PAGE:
All things considered Gianni Munari can consider himself unfortunate, I think. Signed on a year’s loan from Parma Munari quickly established himself in the first team squad, being involved in all but two of our games between our draw at Blackburn in late September and the hard-fought victory against the same side in early February. No small statement that, in the context of our season and of our midfield options… and Munari gave us something a bit different. 6 foot 1 and built like a tank he was as close to a midfield enforcer as this current model has permitted, his physical presence invaluable in some of those winter scraps. He’s more than that though… if not the deftest of our midfielders he nonetheless had enough about him to top our assists table at the end of the year as well as finding the net three times through knack for well-timed, bullish charges into the box. So what did for Munari’s involvement was Ben Watson, a different type of weapon altogether. Watson’s value in gluing our play together saw him start every game from his full debut against Bournemouth to the end of the season and Munari was the fall guy to the extent that he scarcely made it off the bench thereafter, even when it seemed that a bit of welly in the middle might be helpful.
Next Season: Gianni’s lack of involvement in the latter half of the season doesn’t suggest that there will be moves to sign him permanently at the expiry of his one year loan. Wouldn’t rule it out altogether, wouldn’t be upset if he did return – we still need physical presence and Munari has played 100-odd games in Serie A – but don’t think it’s very likely. With home club Parma bankrupt, Munari’s future could lie elsewhere.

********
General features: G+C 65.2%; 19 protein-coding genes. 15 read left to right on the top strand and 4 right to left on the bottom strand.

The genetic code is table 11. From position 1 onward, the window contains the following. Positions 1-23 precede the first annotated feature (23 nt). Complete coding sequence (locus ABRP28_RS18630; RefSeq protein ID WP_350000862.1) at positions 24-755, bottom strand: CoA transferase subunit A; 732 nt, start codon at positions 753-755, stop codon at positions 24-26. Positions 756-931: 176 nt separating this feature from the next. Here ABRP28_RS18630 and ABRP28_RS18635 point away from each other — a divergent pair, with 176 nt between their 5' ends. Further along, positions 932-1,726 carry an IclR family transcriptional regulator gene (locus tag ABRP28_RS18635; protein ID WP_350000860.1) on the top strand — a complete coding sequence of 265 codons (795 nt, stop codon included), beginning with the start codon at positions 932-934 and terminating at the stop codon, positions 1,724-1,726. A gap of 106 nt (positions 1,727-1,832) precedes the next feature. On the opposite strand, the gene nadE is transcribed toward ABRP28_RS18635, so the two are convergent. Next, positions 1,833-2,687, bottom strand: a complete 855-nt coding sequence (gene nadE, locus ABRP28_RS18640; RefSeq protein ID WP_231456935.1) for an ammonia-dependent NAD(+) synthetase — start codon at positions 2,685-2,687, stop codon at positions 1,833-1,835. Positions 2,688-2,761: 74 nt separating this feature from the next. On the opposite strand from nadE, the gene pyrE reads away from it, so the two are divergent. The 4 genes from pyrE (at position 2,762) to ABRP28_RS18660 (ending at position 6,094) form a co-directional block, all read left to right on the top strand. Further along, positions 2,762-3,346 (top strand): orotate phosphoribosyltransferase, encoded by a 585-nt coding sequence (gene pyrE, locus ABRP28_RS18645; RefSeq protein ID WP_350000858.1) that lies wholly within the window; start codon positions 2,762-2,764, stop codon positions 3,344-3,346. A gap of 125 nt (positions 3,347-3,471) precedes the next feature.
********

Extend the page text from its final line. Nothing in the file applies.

4- Gabriele Angella
A more quietly effective season for Gaby this time round. That’s my impression anyway… perhaps I’ve just begun to take him for granted. A regular in the side save for a two month absence with a knee injury in October/November that coincided with our run of defeats, Angella remains a reliable source of competent defending, raking long passes, set piece threat and flicks of the fringe. He does have a mistake on him, although in suggesting as much it’s only fair to note that the formation we’ve played most often does rather lend itself to the defenders being pulled around a bit, but has coped effortlessly with switches between three- and four at the back looking equally comfortable in either set-up. Looking back on what I’ve just written, it comes to something when dogged competence is rewarded with mere acknowledgement rather than fulsome praise, but that’s where we are…
Next Season: Angella’s initial reluctance to come to Watford in 2012 may have contributed to ongoing rumours about him not being happy in England, at one stage this season prompting denials from the club that he was set to return to Udinese. It would, therefore, not be the biggest surprise in the world if he returned to the Stadio Friuli although you’d hope that having finally achieved top flight status Gaby might be tempted to hang around a while yet. We’d be all the better for it.
5 (#1) – Keith Andrews